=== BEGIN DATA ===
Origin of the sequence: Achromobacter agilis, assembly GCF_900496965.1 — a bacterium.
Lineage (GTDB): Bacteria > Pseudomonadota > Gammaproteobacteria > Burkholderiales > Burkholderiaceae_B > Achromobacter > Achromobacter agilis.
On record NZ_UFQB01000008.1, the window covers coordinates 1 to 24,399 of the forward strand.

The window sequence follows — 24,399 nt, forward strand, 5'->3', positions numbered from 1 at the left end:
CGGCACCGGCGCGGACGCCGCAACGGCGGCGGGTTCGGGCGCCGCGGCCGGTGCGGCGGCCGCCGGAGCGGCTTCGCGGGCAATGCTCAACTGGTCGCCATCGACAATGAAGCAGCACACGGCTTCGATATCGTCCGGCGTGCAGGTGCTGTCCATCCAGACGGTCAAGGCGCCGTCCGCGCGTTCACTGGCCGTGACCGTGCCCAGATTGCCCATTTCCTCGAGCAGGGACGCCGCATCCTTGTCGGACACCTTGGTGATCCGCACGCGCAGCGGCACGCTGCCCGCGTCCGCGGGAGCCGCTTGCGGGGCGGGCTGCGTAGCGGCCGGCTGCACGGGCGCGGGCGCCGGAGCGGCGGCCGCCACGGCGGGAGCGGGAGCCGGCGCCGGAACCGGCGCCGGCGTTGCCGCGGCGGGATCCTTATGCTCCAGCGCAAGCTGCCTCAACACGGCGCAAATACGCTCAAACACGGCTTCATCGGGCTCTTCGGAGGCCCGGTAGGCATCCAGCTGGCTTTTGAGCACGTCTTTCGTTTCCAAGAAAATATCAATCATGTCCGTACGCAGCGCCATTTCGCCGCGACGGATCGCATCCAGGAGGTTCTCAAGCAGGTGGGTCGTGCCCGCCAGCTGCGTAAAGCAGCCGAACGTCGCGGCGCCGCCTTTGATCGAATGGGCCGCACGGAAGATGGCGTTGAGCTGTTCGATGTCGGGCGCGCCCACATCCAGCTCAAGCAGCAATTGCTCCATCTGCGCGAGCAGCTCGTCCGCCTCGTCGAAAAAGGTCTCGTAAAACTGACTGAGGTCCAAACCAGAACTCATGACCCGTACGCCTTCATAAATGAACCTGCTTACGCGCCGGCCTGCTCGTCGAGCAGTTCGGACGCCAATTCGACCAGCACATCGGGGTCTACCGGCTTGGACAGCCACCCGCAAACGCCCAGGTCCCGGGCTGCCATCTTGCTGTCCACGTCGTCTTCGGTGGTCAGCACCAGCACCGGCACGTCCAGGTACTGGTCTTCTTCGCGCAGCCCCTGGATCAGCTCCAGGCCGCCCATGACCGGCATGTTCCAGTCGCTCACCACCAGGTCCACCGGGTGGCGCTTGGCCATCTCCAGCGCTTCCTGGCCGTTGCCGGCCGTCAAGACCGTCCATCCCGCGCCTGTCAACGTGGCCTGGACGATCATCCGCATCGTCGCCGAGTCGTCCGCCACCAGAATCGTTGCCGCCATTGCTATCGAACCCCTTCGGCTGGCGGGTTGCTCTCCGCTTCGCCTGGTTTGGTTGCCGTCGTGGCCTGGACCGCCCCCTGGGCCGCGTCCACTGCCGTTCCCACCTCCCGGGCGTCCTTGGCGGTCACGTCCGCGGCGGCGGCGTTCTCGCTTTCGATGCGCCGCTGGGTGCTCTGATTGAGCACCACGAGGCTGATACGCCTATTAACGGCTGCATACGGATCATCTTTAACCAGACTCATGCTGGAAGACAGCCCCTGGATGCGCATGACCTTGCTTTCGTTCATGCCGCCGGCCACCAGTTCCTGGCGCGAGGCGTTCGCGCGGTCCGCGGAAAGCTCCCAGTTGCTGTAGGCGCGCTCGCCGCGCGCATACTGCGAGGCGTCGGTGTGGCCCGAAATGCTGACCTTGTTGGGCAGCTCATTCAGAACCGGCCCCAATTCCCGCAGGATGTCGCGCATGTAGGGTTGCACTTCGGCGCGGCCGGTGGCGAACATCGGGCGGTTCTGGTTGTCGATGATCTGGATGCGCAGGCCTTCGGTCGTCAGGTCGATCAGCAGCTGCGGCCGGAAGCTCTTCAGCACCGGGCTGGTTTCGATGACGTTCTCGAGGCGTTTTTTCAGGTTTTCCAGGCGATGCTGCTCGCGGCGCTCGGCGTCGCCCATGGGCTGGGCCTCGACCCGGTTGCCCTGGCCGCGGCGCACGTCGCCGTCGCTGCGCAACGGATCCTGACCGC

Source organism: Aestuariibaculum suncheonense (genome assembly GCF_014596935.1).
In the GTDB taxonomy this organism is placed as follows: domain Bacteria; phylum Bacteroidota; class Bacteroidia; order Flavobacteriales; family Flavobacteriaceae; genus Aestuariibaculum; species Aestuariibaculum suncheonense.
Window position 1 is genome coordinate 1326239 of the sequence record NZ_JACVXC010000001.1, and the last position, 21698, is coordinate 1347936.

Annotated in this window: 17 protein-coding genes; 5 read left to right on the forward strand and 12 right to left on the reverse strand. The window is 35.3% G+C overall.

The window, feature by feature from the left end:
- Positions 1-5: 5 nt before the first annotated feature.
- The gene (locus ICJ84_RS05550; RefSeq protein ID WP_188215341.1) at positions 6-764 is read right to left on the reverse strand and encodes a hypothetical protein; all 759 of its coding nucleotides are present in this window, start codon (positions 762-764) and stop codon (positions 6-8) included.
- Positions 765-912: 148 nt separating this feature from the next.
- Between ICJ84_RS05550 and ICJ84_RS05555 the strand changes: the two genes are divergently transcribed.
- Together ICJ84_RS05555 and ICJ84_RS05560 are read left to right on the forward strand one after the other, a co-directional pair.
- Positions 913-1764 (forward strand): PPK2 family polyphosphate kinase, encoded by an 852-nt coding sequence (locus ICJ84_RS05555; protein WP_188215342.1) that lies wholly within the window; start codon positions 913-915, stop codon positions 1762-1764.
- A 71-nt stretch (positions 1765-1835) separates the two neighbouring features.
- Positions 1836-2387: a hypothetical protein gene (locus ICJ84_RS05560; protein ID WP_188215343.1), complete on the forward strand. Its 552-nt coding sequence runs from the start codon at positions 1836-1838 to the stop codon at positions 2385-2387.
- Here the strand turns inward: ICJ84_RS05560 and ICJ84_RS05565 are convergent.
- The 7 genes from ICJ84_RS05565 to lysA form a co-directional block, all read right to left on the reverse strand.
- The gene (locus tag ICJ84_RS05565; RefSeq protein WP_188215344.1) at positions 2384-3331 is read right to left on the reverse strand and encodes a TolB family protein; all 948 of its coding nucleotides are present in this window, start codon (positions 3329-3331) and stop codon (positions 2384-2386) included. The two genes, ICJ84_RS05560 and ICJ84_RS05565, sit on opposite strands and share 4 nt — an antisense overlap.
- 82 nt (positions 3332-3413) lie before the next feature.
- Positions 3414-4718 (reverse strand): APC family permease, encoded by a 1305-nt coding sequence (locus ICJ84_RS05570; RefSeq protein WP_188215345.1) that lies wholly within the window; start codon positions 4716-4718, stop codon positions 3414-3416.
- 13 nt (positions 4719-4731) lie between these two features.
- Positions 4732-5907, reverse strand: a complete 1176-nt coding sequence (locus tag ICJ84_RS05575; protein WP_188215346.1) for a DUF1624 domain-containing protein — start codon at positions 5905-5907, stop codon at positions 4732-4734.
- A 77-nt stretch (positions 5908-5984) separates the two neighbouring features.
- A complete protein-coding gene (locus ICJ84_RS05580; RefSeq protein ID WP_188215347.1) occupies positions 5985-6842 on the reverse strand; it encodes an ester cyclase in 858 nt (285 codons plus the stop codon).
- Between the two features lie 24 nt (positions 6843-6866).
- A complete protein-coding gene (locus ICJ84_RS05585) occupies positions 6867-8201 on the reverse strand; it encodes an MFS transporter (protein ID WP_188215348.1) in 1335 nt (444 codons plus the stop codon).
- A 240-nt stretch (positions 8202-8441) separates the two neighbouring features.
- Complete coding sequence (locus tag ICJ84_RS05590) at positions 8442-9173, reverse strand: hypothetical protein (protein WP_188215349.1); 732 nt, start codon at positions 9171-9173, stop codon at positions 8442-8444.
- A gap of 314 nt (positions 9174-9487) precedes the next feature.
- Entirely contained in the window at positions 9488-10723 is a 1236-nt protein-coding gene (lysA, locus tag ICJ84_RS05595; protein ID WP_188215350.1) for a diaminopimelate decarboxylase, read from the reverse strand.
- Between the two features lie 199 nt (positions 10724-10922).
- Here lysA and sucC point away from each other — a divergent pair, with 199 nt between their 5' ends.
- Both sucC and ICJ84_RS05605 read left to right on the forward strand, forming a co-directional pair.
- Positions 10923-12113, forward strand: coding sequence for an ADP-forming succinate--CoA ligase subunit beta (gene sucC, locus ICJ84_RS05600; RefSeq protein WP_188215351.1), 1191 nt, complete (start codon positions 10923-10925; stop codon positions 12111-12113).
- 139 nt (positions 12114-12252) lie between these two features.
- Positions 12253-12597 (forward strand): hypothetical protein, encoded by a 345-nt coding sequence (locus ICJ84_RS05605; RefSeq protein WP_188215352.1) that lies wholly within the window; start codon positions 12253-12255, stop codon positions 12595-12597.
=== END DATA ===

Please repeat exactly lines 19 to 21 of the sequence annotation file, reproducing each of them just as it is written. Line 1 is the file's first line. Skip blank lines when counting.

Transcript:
- Here the strand turns inward: ICJ84_RS05560 and ICJ84_RS05565 are convergent.
- The 7 genes from ICJ84_RS05565 to lysA form a co-directional block, all read right to left on the reverse strand.
- The gene (locus tag ICJ84_RS05565; RefSeq protein WP_188215344.1) at positions 2384-3331 is read right to left on the reverse strand and encodes a TolB family protein; all 948 of its coding nucleotides are present in this window, start codon (positions 3329-3331) and stop codon (positions 2384-2386) included. The two genes, ICJ84_RS05560 and ICJ84_RS05565, sit on opposite strands and share 4 nt — an antisense overlap.